A number of the recruits sported anchors, the tattoo most quintessentially associated with sailors. While some in this group were former seamen, others such as 20-year-old Laborer Martin Auction and 25-year-old Machinist John Reilly had also selected this design, suggesting it held wider appeal. Aside from hearts, other symbols of love and lust included the women former fireman Peter Cahill carried on each arm, and the woman with the initials ‘I.C.’ that William McNally kept on his body.
Aside from a glimpse into the social side of Irish-born naval recruits, the tattoos also reveal another important outlet for the male Irish community of New York- the Fire Service. Four of the men had tattoos that appear to represent active Engine Companies in the city. These private companies competed with each other to put out blazes, often coming to blows as a result. They also played an important role in city politics, and many Irish Democrats sought to further their political ambitions through membership. 16-year-old William Carter had the number ‘12’ on his arm, probably representing the engine known as ‘Knickerbocker’, located at 112 East Thirty-Third Street, near Third Avenue. Fireman Patrick Holden had a tattoo of the number ‘13’. Engine 13, known as ‘Eagle’, lost their premises at the corner of Church and Vesey Streets in 1863, putting the company out of operation for two years. It is likely this event that inspired Holden’s enlistment in the navy. 22-year-old Laborer William Wogan wanted people to be in no doubt that his tattoo declared affiliation to a company. His ‘17’ was accompanied by the name of the engine ‘East River’, which was based at Goerck Street and served the Sixth and Seventh Districts.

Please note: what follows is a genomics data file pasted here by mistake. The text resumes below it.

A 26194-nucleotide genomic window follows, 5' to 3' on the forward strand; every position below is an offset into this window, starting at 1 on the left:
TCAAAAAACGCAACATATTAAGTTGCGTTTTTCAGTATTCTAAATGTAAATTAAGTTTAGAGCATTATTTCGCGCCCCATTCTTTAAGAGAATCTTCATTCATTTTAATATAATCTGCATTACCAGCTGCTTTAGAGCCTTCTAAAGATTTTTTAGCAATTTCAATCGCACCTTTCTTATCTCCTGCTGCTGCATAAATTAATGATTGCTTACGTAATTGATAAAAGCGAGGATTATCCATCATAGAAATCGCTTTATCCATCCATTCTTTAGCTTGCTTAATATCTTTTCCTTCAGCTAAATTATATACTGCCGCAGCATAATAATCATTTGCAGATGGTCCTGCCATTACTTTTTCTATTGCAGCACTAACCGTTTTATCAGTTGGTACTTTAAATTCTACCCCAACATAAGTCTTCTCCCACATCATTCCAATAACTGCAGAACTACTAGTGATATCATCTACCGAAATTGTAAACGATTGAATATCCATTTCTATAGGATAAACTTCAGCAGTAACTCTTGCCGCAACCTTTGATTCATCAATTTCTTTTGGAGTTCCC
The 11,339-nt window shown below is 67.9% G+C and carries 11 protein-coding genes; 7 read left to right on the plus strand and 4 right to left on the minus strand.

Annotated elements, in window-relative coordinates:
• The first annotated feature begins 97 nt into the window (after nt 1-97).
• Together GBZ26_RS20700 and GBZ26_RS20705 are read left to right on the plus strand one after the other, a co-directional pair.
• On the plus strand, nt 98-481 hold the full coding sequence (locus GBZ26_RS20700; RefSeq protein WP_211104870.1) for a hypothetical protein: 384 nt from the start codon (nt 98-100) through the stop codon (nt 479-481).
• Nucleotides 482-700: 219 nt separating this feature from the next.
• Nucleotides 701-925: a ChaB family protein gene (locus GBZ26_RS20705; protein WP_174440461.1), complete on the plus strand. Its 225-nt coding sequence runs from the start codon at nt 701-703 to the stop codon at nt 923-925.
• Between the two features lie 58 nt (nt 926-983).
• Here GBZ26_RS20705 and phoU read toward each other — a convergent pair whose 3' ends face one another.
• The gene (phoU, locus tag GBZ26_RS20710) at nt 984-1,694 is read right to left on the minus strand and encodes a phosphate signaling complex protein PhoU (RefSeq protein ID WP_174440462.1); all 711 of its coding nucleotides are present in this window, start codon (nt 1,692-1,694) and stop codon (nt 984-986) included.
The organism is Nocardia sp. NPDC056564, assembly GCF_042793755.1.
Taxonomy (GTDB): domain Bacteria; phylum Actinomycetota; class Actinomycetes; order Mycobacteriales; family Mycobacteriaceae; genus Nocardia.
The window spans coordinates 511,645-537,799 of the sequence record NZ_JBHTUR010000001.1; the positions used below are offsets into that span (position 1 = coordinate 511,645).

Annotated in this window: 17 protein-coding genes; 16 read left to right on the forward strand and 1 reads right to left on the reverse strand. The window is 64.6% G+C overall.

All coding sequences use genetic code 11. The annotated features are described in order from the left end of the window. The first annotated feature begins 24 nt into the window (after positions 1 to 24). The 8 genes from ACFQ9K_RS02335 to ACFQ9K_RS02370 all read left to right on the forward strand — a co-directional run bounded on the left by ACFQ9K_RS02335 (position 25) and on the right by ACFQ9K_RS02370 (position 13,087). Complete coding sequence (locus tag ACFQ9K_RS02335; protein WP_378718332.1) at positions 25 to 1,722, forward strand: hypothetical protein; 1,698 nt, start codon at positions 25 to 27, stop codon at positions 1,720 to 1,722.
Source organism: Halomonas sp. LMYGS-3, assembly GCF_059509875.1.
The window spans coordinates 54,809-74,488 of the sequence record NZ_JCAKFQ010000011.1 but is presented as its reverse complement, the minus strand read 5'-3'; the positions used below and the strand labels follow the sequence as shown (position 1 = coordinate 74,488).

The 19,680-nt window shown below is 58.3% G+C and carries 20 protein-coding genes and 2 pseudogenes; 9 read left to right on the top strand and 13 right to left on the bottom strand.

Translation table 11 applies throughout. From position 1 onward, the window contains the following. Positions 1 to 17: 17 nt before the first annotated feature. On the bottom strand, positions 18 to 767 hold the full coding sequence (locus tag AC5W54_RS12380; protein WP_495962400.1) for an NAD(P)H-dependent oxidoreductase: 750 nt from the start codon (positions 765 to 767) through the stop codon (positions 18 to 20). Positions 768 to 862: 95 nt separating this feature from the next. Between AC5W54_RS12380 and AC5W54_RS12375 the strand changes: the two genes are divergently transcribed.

Details of these tattoos are only preserved as they were recorded by the Naval Rendezvous recruiters. There is no doubt that large numbers of working class men, particularly from cities like New York, went into all theatres of the war wearing tattoos. Rolling up the sleeves of men in units like the New York Fire Zouaves would undoubtedly have been akin to reading a record of their allegiance. From an Irish American perspective, their tattoos reveal something of how these men led their lives- their beliefs, their romances, their loyalty and perhaps also their attempts to integrate into the society around them.
Tattoos on Irish Naval Enlistments, New York Rendezvous, July 1863
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*Thanks to Dr. Matt Lodder and Marc Hermann for providing information regarding this article.
**This is an adapted and revised version of a post which originally appeared on the site in 2013 (see here).
Art and Picture Collection, The New York Public Library. “Torchlight procession of the New York firemen.” New York Public Library Digital Collections. Accessed May 23, 2018. http://digitalcollections.nypl.org/items/510d47e0-cdbd-a3d9-e040-e00a18064a99.
Bennett, Michael 2004. Union Jacks: Yankee Sailors in the Civil War.
Naval Enlistment Weekly Returns.
New York Times.